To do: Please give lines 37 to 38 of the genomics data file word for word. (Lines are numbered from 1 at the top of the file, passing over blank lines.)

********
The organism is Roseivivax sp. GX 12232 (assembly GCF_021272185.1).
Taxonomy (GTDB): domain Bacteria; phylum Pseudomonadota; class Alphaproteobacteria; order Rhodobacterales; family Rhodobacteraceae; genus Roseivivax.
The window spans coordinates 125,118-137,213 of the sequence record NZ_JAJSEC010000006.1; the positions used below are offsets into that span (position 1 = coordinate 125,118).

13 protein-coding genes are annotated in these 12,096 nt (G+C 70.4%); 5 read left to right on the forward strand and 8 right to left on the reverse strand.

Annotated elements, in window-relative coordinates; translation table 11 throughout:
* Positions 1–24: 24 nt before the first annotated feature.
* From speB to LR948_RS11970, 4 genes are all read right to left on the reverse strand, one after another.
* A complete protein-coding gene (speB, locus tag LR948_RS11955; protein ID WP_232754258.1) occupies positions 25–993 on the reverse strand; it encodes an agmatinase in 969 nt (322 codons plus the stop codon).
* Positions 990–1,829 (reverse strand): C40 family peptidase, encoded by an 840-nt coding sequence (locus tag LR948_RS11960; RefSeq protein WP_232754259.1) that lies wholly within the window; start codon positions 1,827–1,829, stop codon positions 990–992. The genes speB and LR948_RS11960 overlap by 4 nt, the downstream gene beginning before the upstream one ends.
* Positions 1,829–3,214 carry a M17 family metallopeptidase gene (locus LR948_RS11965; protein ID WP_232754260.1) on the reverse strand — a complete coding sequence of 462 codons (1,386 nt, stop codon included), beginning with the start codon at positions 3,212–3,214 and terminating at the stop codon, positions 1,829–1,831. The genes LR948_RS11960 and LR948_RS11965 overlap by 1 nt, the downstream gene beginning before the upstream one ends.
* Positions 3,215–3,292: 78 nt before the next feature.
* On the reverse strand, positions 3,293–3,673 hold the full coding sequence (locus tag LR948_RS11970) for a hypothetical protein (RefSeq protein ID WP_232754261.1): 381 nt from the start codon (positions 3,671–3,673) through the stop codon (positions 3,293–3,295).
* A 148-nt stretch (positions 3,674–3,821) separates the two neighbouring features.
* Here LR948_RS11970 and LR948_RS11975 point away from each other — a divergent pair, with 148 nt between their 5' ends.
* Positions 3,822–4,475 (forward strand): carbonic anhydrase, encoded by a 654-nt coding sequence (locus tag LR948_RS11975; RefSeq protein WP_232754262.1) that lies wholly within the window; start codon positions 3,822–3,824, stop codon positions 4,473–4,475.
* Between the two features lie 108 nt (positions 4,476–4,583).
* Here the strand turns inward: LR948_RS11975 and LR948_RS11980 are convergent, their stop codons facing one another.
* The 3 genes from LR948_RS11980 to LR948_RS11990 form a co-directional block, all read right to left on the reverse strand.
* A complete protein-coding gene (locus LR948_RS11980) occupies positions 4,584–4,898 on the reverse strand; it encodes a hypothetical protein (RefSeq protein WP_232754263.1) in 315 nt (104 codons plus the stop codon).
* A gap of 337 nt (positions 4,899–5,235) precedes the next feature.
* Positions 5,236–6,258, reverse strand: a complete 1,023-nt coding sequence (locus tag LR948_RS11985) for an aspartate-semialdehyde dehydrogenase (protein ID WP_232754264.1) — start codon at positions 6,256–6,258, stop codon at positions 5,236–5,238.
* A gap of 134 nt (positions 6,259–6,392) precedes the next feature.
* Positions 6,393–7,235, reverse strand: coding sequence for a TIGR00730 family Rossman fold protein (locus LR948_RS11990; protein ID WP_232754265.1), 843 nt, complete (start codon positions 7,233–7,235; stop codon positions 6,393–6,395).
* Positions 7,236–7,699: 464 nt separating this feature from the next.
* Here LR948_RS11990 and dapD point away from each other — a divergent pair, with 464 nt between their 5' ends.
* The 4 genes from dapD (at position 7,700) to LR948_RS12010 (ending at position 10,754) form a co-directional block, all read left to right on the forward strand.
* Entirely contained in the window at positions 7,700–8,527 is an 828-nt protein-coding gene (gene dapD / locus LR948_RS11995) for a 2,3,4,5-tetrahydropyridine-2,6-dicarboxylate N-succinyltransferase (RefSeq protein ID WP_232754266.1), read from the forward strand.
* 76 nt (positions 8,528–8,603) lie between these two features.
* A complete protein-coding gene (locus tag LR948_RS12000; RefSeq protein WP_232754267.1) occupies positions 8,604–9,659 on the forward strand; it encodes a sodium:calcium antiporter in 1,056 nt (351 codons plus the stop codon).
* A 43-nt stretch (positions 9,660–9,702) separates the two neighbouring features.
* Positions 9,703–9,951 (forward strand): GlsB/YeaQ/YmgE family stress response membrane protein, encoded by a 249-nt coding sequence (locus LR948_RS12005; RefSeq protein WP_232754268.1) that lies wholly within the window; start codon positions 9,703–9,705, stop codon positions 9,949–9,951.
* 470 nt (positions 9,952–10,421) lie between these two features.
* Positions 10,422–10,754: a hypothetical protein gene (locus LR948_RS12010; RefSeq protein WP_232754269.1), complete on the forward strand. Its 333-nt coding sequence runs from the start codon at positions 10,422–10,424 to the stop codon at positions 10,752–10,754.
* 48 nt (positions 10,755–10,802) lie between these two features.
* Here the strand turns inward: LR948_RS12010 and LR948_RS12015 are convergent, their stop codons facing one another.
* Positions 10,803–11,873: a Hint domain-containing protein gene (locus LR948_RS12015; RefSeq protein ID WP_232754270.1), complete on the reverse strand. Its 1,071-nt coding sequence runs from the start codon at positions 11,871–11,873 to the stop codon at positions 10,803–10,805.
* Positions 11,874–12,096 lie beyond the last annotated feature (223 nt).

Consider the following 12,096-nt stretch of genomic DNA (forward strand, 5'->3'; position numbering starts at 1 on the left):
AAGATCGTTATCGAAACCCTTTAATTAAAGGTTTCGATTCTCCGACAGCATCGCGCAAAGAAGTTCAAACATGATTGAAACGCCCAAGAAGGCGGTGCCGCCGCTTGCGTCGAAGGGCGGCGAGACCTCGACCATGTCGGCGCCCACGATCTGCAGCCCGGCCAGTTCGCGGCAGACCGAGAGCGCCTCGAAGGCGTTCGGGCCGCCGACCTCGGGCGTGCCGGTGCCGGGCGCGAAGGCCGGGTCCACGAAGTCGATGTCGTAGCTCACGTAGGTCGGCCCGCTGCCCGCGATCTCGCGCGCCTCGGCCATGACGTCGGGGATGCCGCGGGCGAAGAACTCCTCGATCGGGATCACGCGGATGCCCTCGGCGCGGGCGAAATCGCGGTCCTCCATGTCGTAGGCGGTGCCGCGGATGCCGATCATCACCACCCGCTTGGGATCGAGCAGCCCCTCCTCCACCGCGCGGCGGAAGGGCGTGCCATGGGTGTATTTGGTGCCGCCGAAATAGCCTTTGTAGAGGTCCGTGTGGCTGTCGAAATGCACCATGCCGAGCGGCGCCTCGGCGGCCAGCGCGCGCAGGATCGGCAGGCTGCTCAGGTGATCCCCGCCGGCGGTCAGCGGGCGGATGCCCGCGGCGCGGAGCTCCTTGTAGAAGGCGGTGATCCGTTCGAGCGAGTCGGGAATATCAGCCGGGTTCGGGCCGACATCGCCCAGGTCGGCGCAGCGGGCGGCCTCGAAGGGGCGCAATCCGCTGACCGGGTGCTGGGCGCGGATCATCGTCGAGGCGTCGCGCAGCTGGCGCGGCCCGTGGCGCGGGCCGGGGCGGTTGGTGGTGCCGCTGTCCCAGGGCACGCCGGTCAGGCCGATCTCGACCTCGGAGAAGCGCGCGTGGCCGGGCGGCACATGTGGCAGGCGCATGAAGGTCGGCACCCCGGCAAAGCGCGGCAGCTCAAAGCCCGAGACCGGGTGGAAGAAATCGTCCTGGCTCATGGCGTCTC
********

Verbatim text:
* Positions 11,874–12,096 lie beyond the last annotated feature (223 nt).

Consider the following 12,096-nt stretch of genomic DNA (forward strand, 5'->3'; position numbering starts at 1 on the left):